(5) Reasonableness of representative fees. In determining the reasonableness of a representative's fee, the Secretary will not apply the test specified in sections 206(a)(2) and (a)(3) of the Act.

(g) Responsibilities of an appointed representative. (1) An appointed representative has an affirmative duty to—

(i) Inform the party of the scope and responsibilities of the representation;

(ii) Inform the party of the status of the appeal and the results of actions taken on behalf of the party, including, but not limited to, notification of appeal determinations, decisions, and further appeal rights;

(iii) Disclose to a beneficiary any financial risk and liability of a non-assigned claim that the beneficiary may have;

(iv) Not act contrary to the interest of the party; and

(v) Comply with all laws and CMS regulations, CMS Rulings, and instructions.

(2) An appeal request filed by a provider or supplier described in paragraph (f)(3) of this section must also include a statement signed by the provider or supplier stating that no financial liability is imposed on the beneficiary in connection with that representation. If applicable, the appeal request must also include a signed statement that the provider or supplier waives the right to payment from the beneficiary for services or items regarding issues described in section 1879(a)(2) of the Act.

(h) Authority of an appointed representative. An appointed representative may, on behalf of the party—

(1) Obtain appeals information about the claim to the same extent as the party;

(2) Submit evidence;

(3) Make statements about facts and law; and

(4) Make any request, or give, or receive, any notice about the appeal proceedings.

(i) Notice or request to an appointed representative—(1) Initial determinations. When a contractor takes an action or issues an initial determination, it sends the action or notice to the party.

(2) Appeals. When a contractor, QIC, ALJ or attorney adjudicator, or the Council takes an action or issues a redetermination, reconsideration, or appeal decision, in connection with an initial determination, it sends notice of the action to the appointed representative.

(3) The contractor, QIC, ALJ or attorney adjudicator, or Council sends any requests for information or evidence regarding a claim that is appealed to the appointed representative. The contractor sends any requests for information or evidence regarding an initial determination to the party.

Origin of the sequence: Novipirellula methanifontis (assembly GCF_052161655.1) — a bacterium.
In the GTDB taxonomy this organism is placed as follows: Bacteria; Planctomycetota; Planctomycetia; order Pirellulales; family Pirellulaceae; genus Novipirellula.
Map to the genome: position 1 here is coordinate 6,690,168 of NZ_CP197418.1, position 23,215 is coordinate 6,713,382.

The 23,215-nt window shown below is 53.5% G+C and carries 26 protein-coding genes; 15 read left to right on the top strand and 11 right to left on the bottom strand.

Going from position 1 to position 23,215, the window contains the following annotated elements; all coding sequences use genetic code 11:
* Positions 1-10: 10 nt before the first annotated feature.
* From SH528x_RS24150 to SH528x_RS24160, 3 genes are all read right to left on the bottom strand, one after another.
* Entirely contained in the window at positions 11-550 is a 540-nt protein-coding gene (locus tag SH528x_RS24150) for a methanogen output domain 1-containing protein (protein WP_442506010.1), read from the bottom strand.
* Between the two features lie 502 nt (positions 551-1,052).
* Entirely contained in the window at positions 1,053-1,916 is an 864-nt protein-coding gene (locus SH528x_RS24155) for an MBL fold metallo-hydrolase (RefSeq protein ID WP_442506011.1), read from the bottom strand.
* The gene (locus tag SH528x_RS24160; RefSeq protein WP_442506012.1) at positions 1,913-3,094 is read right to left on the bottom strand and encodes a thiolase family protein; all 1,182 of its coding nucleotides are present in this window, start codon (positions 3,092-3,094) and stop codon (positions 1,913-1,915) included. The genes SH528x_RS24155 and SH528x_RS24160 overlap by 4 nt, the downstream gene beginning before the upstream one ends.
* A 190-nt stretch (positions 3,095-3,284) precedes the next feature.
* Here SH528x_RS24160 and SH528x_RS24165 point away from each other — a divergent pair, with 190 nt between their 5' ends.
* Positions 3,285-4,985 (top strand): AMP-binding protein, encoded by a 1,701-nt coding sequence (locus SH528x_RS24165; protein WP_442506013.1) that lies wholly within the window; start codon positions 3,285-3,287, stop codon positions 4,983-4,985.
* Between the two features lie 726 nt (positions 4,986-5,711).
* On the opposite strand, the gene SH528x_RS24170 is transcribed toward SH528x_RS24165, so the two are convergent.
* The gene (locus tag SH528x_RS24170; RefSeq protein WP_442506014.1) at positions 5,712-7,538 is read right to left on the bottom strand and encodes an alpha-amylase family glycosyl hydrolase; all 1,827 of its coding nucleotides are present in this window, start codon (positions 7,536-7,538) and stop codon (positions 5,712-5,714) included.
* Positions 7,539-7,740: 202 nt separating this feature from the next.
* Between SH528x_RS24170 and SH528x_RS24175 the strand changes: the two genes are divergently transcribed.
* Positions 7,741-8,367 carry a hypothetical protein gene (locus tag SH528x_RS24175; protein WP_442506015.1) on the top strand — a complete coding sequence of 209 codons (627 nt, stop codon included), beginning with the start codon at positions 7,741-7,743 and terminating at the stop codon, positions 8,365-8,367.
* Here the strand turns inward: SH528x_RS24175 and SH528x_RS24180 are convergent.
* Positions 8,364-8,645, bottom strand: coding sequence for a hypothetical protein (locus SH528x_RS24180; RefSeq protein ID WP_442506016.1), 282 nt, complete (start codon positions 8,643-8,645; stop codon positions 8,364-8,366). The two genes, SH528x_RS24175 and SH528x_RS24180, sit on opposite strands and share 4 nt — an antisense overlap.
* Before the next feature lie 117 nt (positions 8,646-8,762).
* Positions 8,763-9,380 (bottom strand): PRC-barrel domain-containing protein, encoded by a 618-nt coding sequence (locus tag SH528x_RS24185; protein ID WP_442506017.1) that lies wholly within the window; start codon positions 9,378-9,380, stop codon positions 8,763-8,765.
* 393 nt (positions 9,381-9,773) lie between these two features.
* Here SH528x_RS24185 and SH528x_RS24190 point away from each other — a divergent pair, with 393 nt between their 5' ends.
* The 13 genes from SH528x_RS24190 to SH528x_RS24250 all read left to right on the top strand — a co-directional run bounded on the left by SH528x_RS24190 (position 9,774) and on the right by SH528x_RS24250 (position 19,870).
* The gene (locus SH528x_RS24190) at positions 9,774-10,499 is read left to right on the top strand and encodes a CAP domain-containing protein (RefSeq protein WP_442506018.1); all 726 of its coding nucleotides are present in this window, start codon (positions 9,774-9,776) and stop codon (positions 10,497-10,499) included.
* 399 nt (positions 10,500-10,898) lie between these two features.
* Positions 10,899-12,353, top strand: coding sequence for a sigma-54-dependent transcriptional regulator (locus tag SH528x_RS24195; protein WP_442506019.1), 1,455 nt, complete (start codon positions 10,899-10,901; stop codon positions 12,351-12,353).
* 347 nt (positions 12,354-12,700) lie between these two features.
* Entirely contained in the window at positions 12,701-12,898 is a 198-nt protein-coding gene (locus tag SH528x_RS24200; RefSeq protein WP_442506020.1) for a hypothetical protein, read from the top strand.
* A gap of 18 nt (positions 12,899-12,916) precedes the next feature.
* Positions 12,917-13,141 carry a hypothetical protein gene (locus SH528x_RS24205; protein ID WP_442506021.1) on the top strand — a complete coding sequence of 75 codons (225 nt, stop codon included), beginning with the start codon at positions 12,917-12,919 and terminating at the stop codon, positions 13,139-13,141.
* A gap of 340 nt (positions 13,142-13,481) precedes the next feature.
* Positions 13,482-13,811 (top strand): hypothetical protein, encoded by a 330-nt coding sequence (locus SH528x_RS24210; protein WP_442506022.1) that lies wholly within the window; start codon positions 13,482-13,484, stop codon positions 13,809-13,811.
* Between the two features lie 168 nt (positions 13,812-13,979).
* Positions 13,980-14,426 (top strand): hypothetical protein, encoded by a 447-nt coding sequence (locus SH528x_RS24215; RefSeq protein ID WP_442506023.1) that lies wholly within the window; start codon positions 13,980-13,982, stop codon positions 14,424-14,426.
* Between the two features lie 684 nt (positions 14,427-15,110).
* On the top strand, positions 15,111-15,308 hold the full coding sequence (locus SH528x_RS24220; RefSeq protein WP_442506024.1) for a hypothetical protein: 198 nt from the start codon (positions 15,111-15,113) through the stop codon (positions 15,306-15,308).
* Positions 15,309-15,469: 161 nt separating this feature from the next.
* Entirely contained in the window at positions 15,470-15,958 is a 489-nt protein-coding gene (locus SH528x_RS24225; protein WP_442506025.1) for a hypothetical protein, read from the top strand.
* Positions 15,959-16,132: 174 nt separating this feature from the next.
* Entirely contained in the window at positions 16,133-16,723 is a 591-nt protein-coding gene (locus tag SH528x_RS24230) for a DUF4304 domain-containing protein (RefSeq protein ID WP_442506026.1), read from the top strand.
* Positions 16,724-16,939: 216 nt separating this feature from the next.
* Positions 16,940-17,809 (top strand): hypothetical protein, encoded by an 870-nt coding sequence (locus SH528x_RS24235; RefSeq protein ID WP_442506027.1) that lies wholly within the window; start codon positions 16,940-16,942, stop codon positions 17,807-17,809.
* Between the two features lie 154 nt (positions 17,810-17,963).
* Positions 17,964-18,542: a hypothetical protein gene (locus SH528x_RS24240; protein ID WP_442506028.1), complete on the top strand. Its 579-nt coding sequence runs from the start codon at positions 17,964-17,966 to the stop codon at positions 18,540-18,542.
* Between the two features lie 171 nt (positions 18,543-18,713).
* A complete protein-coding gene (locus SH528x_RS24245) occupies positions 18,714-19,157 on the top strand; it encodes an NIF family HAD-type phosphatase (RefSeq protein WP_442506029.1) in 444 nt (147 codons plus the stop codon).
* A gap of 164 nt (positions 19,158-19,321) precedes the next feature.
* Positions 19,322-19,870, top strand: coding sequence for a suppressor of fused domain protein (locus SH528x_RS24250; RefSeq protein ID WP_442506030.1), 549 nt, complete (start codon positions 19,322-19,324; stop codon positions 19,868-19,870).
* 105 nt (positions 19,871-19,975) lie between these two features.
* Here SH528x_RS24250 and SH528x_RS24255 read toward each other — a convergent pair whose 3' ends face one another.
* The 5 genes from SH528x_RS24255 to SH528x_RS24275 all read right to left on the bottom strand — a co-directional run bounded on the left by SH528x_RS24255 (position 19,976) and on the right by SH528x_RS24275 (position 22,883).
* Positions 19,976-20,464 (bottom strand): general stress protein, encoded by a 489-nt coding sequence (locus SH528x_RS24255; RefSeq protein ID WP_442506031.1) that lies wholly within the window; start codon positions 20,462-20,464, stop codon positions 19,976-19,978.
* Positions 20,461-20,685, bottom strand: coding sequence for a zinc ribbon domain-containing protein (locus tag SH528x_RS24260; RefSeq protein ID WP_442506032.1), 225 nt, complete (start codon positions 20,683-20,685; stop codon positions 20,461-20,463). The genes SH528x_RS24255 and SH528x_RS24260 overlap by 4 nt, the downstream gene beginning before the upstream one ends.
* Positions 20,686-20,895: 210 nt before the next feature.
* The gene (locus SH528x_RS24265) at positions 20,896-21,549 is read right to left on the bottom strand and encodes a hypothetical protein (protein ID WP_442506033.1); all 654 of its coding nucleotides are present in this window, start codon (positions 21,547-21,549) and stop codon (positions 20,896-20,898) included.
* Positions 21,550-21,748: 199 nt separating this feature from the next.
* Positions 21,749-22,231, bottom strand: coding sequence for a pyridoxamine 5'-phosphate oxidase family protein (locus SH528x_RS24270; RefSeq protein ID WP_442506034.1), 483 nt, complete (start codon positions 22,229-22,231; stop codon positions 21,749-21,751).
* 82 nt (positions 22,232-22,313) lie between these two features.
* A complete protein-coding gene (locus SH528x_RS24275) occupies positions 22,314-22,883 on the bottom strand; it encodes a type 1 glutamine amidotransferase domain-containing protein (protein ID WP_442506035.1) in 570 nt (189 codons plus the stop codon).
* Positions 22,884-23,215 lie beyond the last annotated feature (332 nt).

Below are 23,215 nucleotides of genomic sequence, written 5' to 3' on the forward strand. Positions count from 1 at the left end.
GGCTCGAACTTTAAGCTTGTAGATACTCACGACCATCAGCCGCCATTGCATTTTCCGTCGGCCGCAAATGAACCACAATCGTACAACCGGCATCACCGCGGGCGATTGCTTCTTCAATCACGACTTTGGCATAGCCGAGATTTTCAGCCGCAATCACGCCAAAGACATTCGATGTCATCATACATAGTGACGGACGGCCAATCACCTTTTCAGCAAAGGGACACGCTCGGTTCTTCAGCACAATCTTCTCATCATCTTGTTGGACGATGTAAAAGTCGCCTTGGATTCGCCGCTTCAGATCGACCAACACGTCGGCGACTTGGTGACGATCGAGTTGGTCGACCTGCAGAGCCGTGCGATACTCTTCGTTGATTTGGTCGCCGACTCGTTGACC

(4) For initial determinations and appeals involving Medicare Secondary Payer recovery claims where the beneficiary is a party, the adjudicator sends notices and requests to both the beneficiary and the beneficiary's representative, if the beneficiary has a representative.

(j) Effect of notice or request to an appointed representative. A notice or request sent to the appointed representative has the same force and effect as if was sent to the party.

(k) Information available to the appointed representative. An appointed representative may obtain any and all appeals information applicable to the claim at issue that is available to the party.

(l) Delegation of appointment by appointed representative. (1) An appointed representative may not designate another individual to act as the appointed representative of the party unless—

(i) The appointed representative provides written notice to the party of the appointed representative's intent to delegate to another individual, which contains the name of the designee and the designee's acceptance to be obligated by and comply with the requirements of representation under this subpart; and

(ii) The party accepts the designation as evidenced by a written statement signed by the party. The written statement signed by the party is not required when the appointed representative and designee are attorneys in the same law firm or organization and the notice described in paragraph (l)(1)(i) of this section so indicates.

(2) A delegation is not effective until the adjudicator receives a copy of the acceptance described in paragraph (l)(1)(ii) of this section, unless the appointed representative and designee are attorneys in the same law firm or organization, in which case the notice described in paragraph (l)(1)(i) of this section may be submitted even though the acceptance described in paragraph (l)(1)(ii) of this section is not required.

(3) A party's or representative's failure to notify the adjudicator that an appointment of representative has been delegated is not good cause for missing a deadline or not appearing at a hearing.

(m) Revoking the appointment of representative. (1) A party may revoke an appointment of representative without cause at any time.

(2) Revocation. Revocation is not effective until the adjudicator receives a signed, written statement from the party.

(3) Death of the party. (i) The death of a party terminates the authority of the appointed representative, except as specified in paragraph (m)(3)(ii) of this section.

(ii) A party's death does not terminate an appeal that is in progress if another individual or entity may be entitled to receive or obligated to make payment for the items or services that are the subject of the appeal. The appointment of representative remains in effect for the duration of the appeal except for MSP recovery claims.

(4) A party's or representative's failure to notify the adjudicator that an appointment of representative has been revoked is not good cause for missing a deadline or not appearing at a hearing.

[70 FR 11472, Mar. 8, 2005, as amended at 80 FR 10617, Feb. 27, 2015; 82 FR 5106, Jan. 17, 2017; 84 FR 19869, May 7, 2019]